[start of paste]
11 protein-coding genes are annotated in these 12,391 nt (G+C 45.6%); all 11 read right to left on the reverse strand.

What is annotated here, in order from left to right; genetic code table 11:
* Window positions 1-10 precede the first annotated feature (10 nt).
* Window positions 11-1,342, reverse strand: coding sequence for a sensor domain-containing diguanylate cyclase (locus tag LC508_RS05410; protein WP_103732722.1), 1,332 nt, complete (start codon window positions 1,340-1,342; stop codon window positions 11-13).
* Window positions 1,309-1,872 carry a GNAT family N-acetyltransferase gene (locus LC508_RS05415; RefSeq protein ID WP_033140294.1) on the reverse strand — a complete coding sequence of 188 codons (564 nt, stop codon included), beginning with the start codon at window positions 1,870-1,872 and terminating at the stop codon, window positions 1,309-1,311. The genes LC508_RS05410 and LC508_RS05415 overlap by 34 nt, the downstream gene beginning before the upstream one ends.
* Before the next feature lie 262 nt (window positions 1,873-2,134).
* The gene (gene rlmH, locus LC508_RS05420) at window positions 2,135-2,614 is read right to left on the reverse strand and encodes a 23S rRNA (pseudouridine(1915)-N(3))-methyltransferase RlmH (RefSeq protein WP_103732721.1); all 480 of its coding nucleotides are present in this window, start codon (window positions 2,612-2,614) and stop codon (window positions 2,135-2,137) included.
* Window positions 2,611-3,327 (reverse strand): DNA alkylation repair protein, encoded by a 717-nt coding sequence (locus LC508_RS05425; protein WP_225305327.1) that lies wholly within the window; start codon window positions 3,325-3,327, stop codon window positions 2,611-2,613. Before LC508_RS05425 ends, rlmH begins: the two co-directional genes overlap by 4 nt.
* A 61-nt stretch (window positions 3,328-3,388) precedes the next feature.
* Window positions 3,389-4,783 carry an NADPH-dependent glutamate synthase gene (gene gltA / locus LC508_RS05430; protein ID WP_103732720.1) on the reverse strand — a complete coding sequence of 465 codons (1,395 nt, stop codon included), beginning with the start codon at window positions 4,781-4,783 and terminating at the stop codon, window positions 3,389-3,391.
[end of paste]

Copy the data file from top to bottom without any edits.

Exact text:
11 protein-coding genes are annotated in these 12,391 nt (G+C 45.6%); all 11 read right to left on the reverse strand.

What is annotated here, in order from left to right; genetic code table 11:
* Window positions 1-10 precede the first annotated feature (10 nt).
* Window positions 11-1,342, reverse strand: coding sequence for a sensor domain-containing diguanylate cyclase (locus tag LC508_RS05410; protein WP_103732722.1), 1,332 nt, complete (start codon window positions 1,340-1,342; stop codon window positions 11-13).
* Window positions 1,309-1,872 carry a GNAT family N-acetyltransferase gene (locus LC508_RS05415; RefSeq protein ID WP_033140294.1) on the reverse strand — a complete coding sequence of 188 codons (564 nt, stop codon included), beginning with the start codon at window positions 1,870-1,872 and terminating at the stop codon, window positions 1,309-1,311. The genes LC508_RS05410 and LC508_RS05415 overlap by 34 nt, the downstream gene beginning before the upstream one ends.
* Before the next feature lie 262 nt (window positions 1,873-2,134).
* The gene (gene rlmH, locus LC508_RS05420) at window positions 2,135-2,614 is read right to left on the reverse strand and encodes a 23S rRNA (pseudouridine(1915)-N(3))-methyltransferase RlmH (RefSeq protein WP_103732721.1); all 480 of its coding nucleotides are present in this window, start codon (window positions 2,612-2,614) and stop codon (window positions 2,135-2,137) included.
* Window positions 2,611-3,327 (reverse strand): DNA alkylation repair protein, encoded by a 717-nt coding sequence (locus LC508_RS05425; protein WP_225305327.1) that lies wholly within the window; start codon window positions 3,325-3,327, stop codon window positions 2,611-2,613. Before LC508_RS05425 ends, rlmH begins: the two co-directional genes overlap by 4 nt.
* A 61-nt stretch (window positions 3,328-3,388) precedes the next feature.
* Window positions 3,389-4,783 carry an NADPH-dependent glutamate synthase gene (gene gltA / locus LC508_RS05430; protein ID WP_103732720.1) on the reverse strand — a complete coding sequence of 465 codons (1,395 nt, stop codon included), beginning with the start codon at window positions 4,781-4,783 and terminating at the stop codon, window positions 3,389-3,391.